A Typical Homeschool Day

What Do Homeschoolers Do All Day, And How Do They Get It All Done?

Mom girl kitchen
Jan Mammey/Getty Images

There are as many ways to homeschool as there are homeschooling families.

Some model their day after the standard classroom -- lead off with the Pledge of Allegiance, and spend the rest of the day doing sit-down work, with a break for lunch and perhaps recess.

Others arrange their homeschooling schedule to suit their own needs and preferences, taking into account their own high- and low-energy periods.

While there's really no "typical" day, there are some ways of organizing activities that many homeschooling families have in common. Here are a few:

1. Keep Mornings Relaxed

Since homeschoolers don't need to dash for the school bus, many families try to make their mornings as calm as possible, saving their energy for the activities ahead.

sleep later and avoid the drowsiness that plagues many school kids.

2. Ease Into the Day With Routine Tasks

Diving into something difficult first thing can be stressful for many kids. So starting the day with routines like chores or music practice can help get them warmed up for tackling new tasks and skills that will demand more concentration.

3. Schedule Toughest Subjects for Prime Time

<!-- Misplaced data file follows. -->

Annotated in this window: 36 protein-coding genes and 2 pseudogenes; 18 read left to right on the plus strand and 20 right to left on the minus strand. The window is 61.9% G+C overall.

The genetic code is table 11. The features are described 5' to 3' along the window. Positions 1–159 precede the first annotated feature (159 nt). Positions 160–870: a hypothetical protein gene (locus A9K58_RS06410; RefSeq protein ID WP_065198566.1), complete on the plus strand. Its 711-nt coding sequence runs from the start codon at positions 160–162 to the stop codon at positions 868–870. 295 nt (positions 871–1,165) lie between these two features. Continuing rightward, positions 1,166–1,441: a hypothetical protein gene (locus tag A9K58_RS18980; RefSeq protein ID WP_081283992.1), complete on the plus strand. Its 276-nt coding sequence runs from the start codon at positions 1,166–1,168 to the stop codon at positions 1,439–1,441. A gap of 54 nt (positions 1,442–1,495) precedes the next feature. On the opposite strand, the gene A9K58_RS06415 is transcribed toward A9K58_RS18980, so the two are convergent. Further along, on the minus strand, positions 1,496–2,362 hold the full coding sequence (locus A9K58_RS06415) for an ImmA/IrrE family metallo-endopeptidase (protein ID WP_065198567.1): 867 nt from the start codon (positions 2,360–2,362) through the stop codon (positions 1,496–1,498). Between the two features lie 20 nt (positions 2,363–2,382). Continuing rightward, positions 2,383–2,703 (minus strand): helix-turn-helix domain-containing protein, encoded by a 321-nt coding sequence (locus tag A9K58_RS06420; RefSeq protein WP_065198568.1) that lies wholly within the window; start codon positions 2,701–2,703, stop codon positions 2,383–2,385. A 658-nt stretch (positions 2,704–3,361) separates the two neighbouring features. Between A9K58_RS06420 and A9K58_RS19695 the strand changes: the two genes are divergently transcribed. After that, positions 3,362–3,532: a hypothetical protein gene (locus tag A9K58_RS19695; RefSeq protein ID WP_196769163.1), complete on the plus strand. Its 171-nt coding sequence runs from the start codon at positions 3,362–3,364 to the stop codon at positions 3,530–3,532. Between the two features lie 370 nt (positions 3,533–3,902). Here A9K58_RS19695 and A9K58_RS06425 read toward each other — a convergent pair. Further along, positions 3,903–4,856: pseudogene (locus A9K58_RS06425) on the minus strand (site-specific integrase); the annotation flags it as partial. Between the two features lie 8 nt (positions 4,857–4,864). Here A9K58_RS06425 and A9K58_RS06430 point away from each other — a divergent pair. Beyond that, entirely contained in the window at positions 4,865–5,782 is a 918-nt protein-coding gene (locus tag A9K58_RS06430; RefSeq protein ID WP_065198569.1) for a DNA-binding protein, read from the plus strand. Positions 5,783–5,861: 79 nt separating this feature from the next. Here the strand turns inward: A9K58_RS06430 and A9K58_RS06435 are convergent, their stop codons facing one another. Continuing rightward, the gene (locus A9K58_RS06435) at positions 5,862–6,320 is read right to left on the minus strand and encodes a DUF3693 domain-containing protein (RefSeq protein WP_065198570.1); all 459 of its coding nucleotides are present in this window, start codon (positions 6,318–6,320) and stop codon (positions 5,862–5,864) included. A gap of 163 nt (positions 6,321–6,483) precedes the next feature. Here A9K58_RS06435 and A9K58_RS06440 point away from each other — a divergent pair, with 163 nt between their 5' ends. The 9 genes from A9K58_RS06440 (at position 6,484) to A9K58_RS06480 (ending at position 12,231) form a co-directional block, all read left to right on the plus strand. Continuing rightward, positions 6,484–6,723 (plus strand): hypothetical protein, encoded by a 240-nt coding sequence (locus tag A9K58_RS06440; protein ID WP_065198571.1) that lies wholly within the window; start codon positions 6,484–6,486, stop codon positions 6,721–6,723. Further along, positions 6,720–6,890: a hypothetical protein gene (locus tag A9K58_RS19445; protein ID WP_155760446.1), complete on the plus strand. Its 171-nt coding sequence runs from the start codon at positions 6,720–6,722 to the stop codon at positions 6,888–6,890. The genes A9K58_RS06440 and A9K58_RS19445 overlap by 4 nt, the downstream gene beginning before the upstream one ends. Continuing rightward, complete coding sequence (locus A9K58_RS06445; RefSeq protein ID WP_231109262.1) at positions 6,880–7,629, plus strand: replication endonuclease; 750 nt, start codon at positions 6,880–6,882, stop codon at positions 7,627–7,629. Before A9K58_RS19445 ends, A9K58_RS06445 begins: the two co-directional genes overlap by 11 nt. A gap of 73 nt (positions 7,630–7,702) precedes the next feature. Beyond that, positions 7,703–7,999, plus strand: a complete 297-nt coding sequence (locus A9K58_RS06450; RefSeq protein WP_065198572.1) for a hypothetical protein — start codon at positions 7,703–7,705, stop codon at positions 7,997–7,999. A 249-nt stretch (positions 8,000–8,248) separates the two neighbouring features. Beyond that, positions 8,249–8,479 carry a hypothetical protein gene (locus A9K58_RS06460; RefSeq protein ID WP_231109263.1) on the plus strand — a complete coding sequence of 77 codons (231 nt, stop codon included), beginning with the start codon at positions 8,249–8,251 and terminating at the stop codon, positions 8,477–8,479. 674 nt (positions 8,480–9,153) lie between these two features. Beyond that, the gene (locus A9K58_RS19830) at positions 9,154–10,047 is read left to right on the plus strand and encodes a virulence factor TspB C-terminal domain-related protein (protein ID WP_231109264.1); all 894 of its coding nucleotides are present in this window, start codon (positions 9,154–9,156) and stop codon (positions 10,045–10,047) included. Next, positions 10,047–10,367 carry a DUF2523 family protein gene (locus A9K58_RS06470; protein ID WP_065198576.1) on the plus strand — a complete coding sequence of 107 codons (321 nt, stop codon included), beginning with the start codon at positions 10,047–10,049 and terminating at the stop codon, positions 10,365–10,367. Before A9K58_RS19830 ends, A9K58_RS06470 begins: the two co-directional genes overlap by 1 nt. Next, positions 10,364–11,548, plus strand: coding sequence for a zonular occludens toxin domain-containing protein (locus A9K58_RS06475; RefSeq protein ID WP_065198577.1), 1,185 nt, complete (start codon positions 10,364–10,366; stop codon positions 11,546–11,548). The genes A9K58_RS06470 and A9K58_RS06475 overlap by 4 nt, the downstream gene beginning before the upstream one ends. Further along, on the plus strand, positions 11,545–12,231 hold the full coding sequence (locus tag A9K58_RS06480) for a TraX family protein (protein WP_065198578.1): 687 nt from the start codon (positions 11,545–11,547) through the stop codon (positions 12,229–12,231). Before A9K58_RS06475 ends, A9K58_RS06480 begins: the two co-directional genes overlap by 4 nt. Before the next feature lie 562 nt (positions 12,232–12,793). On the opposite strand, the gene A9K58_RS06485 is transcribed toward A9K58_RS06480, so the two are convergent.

Every family has times that are more productive. For some, it's the morning hours. Others work best later in the afternoon.

Homeschoolers can take advantage of their peak hours by scheduling their toughest subjects or most involved projects for those times.

4. Get Out for Group Events and Other Activities

Homeschooling isn't all sitting around the kitchen table hunched over workbooks or lab equipment. Most homeschoolers try to get together with other families as regularly as they can, whether for co-op classes or outdoor play.

If no homeschool or afterschool community activities are scheduled, the family may visit the library, run errands, or take an impromptu field trip.

5. Allow for Some Quiet Time Alone

Education experts say that students learn best when they're given some unstructured time to pursue their own interests, and privacy to work without someone watching over their shoulder.

Some homeschooling parents use quiet time as a chance to work with one child individually while the others are busy on their own. Quiet time also gives kids the opportunity to learn how to entertain themselves and avoid boredom.